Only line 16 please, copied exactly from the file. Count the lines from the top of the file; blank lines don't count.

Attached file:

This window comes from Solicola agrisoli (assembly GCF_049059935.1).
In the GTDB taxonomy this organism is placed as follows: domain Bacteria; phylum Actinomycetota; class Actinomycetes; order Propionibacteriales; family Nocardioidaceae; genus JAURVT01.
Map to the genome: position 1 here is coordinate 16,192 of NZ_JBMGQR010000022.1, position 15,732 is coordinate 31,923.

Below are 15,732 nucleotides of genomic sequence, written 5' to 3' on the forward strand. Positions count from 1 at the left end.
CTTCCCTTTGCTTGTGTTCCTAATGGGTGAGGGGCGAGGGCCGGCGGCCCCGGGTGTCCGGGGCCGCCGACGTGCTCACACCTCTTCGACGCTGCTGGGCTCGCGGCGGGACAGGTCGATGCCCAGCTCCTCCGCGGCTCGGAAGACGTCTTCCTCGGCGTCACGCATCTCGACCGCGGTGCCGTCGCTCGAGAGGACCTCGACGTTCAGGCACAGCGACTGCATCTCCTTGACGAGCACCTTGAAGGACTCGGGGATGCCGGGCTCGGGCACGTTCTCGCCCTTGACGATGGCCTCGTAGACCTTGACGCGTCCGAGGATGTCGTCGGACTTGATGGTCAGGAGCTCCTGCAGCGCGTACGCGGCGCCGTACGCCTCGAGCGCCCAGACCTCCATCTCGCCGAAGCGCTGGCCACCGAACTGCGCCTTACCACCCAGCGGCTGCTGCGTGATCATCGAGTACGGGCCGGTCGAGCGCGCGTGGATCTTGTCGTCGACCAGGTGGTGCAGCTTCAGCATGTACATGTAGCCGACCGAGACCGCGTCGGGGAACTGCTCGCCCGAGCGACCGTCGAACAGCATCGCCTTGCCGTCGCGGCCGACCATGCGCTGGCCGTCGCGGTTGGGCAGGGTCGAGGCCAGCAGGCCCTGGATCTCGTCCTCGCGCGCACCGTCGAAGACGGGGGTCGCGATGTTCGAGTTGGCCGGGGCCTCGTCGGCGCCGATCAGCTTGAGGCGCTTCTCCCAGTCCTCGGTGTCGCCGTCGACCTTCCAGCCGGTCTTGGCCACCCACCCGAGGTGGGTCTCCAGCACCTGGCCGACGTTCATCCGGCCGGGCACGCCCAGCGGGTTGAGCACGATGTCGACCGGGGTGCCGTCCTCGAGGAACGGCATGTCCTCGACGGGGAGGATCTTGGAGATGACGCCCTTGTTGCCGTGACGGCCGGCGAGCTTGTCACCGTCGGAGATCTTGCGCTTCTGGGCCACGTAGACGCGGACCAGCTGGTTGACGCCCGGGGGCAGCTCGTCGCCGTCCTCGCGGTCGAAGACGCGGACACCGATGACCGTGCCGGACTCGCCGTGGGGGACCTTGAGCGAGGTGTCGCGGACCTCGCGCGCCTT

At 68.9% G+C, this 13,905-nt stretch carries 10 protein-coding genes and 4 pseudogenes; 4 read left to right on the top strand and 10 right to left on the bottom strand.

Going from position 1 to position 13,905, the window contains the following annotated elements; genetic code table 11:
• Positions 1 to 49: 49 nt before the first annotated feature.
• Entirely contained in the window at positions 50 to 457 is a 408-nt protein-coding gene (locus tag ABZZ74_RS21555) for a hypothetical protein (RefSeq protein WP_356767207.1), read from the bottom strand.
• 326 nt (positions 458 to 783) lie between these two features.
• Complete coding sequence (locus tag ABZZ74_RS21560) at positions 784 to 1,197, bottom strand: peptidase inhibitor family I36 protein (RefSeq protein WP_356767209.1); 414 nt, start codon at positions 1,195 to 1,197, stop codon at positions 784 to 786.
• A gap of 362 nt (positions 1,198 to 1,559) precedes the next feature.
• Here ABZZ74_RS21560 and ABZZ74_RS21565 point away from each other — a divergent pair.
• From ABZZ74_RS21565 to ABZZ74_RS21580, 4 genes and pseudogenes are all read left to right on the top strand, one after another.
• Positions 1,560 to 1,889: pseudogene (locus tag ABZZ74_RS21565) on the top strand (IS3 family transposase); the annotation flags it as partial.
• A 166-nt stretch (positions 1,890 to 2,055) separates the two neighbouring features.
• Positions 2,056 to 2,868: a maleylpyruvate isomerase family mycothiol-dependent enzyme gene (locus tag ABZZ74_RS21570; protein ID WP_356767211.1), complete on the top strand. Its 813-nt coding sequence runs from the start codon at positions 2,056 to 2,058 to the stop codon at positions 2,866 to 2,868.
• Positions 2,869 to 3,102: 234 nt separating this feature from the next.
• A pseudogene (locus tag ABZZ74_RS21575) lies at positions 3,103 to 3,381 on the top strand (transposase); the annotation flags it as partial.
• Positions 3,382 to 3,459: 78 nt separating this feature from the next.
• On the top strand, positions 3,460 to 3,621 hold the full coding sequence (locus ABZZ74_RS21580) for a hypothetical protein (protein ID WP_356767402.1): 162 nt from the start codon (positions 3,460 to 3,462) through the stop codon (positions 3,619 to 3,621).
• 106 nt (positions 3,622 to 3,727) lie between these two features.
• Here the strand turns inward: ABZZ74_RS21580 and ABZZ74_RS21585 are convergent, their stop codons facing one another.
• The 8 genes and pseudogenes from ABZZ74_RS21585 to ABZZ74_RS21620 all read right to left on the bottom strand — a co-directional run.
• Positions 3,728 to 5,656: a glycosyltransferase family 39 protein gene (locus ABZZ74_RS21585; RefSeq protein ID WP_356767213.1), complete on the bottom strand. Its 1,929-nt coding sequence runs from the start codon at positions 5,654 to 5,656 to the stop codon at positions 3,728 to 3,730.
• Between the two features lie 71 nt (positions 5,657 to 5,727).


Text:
• A 166-nt stretch (positions 1,890 to 2,055) separates the two neighbouring features.